Figure 6.4 If the effective rainfall is expressed in terms of intensity (cm/hour) as ordinate against time as abscissa, the effective rainfall hyetograph (ERH) or the hyetograph of the rainfall excess or suprarain is obtained. Fig 6.4(b) shows on effective rainfall hyetograph obtained from the total rainfall hyetograph of Fig 6.4 (a). The area of the effective rainfall hyetograph is equal to the total effective rainfall volume. The effective rainfall hyetograph is usually plotted upside down along with the hydrograph at the top left corner. 6.7 Unit Hydrograph Theory The unit hydrograph is defined as the storm hydrograph resulting from an isolated storm of unit duration occuring uniformly over the entire catchment area and producing unit (i.e 1 cm) depth of direct runoff. The unit duration is usually expressed in hours and it is prefixed to the unit hydrograph. Thus a 6- hour unit hydrograph indicates the hydrograph which gives 1 cm depth of direct runoff when a storm of 6- hour duration occurs uniformly over the catchment. The unit hydrograph is also called the unit graph. Fig.6.5 shows a 6 hour unit hydrograph.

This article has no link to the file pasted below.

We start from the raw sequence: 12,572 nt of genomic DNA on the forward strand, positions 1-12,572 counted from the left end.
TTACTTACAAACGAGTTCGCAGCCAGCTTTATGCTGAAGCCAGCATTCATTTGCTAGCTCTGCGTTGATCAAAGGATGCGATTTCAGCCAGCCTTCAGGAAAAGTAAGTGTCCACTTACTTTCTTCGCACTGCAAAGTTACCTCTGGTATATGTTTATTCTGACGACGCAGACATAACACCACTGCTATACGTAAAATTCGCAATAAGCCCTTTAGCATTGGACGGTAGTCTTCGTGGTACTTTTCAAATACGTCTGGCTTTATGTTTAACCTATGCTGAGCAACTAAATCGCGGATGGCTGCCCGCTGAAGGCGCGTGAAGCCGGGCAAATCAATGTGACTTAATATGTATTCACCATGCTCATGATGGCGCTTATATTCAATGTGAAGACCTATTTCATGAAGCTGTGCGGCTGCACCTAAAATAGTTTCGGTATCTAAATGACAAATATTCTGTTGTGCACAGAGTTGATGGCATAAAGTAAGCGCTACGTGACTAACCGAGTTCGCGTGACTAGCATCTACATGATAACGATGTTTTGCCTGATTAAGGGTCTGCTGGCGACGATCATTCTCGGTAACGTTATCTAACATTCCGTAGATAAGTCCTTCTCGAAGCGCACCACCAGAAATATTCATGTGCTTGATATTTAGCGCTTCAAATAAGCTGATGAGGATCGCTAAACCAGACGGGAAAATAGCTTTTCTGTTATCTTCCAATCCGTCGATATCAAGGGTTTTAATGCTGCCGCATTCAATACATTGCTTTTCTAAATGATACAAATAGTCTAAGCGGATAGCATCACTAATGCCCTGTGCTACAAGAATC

Figure 6.5 The unit duration of the storm depends upon the area of the catchment. For small catchments, the unit duration may be 1 to 3 hours; and for large catchments, it may be 6 to 12 hours. For very large catchments with an area greater than 1200km2, the unit duration is usually taken as 12 hours. The unit duration of about one-fourth of the basin lag is usually satisfactory, where the basin lag is the time period between the centre of the unit storm and the peak discharge. Another criterion for selecting the unit duration is that the total period of surface runoff for that storm duration should not be less than that for any storm of duration shorter than the unit duration. The unit hydrograph gives the response of the catchment due to 1 cm of effective rainfall which occours due to a storm of unit duration (tr). It relates the direct runoff hydrograph and the unit effective rainfall. Thus the unit hydrogrpah reflects the combined effect of all physical characteristics of the catchment. It may be noted that the average intensity of effective rainfall is equal to (1/tr) cm/hr for the unit hydrograph. A unit hydrograph for a given catchment can be calculated either (1) directly, by using rainfall-runoff data for selected events, or (2) indirectly, by using a synthetic unit hydrograph formula. While both methods can be used for gaged catchments, only the latter method is appropriate for ungaged catchments. Since a unit hydrograph has meaning only in connection with a given storm duration, it follows that a catchment can have several unit hydrographs each for a different rainfall duration. Once a unit hydrograph for a given duration has been determined, other unit hydrograph can be derived from it by using one of the following methods, (1) superposition method and (2) S-hydrograph method.